The Empire of Normality

Ian Parker looks at a new introduction to neurodiversity that provides a materialist critique of how and why we are made “normal”


Robert Chapman’s book The Empire of Normality: Neurodiversity and Capitalism is very different from most of the tame critiques of psychiatry you will find in psychology textbooks, underlying assumptions from which find their way into much chatter about psychiatry and “anti-psychiatry.” The story usually frames the issue as being about some developing ideas about the difference between what it is to be healthy and what it is to be pathological. There is often a little hand-wringing about how this has been a little too crude – a bit too racist and sexist, for instance – followed by a reassuring narrative about advances in medical science and more tolerance for people who find it difficult to adjust to modern life.

There are some crucial underlying assumptions about brain structure and chemistry in those mainstream accounts that enable psychiatry as a medical speciality and psychology as a discipline concerned with good behaviour and right thinking to carry on as normal. And when “anti-psychiatry” is discussed, it is to show us that those folks – Thomas Szasz and R D Laing are the usual suspects wheeled out as case examples – made some good points but mainly got it badly wrong; anti-psychiatrists, so the story goes, didn’t really take distress seriously, even romanticised “mental illness,” and so we need to go back and search for the reasons why some people cope and others fail.

Neurodiversity against capital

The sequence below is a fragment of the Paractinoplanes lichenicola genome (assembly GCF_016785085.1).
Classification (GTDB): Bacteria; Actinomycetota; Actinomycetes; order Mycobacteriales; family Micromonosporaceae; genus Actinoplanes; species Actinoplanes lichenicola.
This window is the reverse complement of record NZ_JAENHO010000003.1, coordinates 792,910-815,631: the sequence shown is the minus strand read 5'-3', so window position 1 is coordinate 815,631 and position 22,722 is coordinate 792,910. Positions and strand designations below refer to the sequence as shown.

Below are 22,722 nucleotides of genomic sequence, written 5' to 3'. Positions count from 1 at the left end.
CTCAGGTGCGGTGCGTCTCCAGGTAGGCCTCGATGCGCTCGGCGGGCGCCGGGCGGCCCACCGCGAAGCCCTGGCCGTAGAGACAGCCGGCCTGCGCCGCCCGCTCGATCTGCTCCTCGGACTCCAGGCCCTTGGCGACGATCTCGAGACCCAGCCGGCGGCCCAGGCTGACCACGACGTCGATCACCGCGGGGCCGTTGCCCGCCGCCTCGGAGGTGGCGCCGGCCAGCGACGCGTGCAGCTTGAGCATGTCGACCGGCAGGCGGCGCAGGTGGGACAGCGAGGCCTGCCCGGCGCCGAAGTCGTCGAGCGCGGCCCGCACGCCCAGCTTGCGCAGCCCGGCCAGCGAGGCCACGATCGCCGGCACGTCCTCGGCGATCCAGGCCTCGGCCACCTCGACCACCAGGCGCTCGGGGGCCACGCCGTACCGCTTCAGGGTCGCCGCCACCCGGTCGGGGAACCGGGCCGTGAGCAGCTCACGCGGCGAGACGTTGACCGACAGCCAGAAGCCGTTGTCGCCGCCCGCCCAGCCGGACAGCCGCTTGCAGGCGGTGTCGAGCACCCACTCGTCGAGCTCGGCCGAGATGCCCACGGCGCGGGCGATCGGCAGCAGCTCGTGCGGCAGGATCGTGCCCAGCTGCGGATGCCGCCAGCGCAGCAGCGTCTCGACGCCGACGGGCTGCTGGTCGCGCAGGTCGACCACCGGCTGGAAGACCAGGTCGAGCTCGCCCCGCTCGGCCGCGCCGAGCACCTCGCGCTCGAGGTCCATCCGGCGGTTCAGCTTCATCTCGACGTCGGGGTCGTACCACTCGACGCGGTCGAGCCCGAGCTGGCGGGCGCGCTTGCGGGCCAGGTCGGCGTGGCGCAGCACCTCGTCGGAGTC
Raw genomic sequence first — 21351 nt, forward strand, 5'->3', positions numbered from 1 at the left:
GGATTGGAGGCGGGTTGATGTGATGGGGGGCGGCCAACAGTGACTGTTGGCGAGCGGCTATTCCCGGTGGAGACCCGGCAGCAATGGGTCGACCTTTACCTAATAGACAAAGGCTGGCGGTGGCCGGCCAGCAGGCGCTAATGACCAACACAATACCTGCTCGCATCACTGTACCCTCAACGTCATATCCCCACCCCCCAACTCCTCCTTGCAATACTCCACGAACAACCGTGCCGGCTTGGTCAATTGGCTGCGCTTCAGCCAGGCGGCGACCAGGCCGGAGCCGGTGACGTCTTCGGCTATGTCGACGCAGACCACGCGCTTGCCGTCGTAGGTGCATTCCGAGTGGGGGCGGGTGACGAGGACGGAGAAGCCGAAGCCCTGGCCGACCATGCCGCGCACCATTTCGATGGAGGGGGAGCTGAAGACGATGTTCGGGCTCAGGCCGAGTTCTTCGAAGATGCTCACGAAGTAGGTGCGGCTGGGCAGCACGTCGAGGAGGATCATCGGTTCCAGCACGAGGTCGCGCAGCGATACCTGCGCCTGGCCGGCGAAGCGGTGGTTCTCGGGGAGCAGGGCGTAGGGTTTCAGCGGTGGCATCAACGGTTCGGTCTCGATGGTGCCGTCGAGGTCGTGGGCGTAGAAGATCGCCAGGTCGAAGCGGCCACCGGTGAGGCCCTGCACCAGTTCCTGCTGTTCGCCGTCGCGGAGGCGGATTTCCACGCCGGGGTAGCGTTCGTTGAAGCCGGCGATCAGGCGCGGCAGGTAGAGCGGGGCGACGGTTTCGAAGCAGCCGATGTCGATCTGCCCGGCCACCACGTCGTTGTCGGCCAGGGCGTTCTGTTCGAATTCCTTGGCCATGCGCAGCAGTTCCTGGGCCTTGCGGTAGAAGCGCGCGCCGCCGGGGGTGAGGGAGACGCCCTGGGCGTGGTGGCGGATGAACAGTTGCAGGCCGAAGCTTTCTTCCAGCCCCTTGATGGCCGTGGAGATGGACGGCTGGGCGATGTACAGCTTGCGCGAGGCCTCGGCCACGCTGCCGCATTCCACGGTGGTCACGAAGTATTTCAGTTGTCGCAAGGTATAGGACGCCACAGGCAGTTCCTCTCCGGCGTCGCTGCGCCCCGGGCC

Robert Chapman shows us that we need to take a step back with “neurodiversity theory” as a way of making sense of this in order take a different direction through this mess, the miserable mess that individuals find themselves in when they end up in front of a psychiatrist and the miserable political-economic mess that makes so many lives intolerable. This is an avowedly materialist way forward that is also bravely and deliberately intersectional, taking seriously dimensions of oppression – of race, gender and sexuality – in order to make an argument about how capitalism enforces normality, disables people and then blames them for their “disability.”

Tying different dimensions of exploitation and oppression together, their claim is that “the idea of the ‘normal’ person, brain, and mind has been intimately intertwined with colonialism, imperialism, and white supremacy,” and you need Marxism to understand how and why that is the case. They show how capitalism, a system of rule that has always required that workers conform to a norm so they can sell their labour power and adapt to systems of mass production that will yield the most profit, has stepped up its attacks on those who do not and will not fit in, and has extended the reach of this “normalisation” of behaviour to how we think and feel; there is a sustained shift under capitalism to what Chapman terms the “neuronormative.”


Along the way they make some telling points not only about psychiatry but also so-called “anti-psychiatry” as a supposedly anti-normative and apparently progressive alternative. There are some useful reminders here in the book of the big political difference between Szasz and Laing. Szasz was trained as a psychiatrist (and psychoanalyst by the way) who railed against the medical model from the right; his was a reactionary attack not only on what mainstream psychiatry did to people but also on anyone who used psychiatry labels as “excuses” for bad behaviour. This, of course, is a dangerous line of argument that impacts on anyone who wants to reclaim the labels they have been given and find a way of using them to find support.

The “neurodiversity” movement, for instance, will include many activists who are critical of labels like “autism,” say, but who find in the descriptions of experience that the labels point to something useful for making sense of their lives and arguing for safe spaces and therapeutic help. Chapman is arguing here for an alliance of those who are “neurodiverse” – and the term is inclusive of all forms of difference – with anti-colonial and queer and many other movements that are fighting for space to be heard and, if they are heard, would reenergise the left, reenergise anti-capitalist resistance.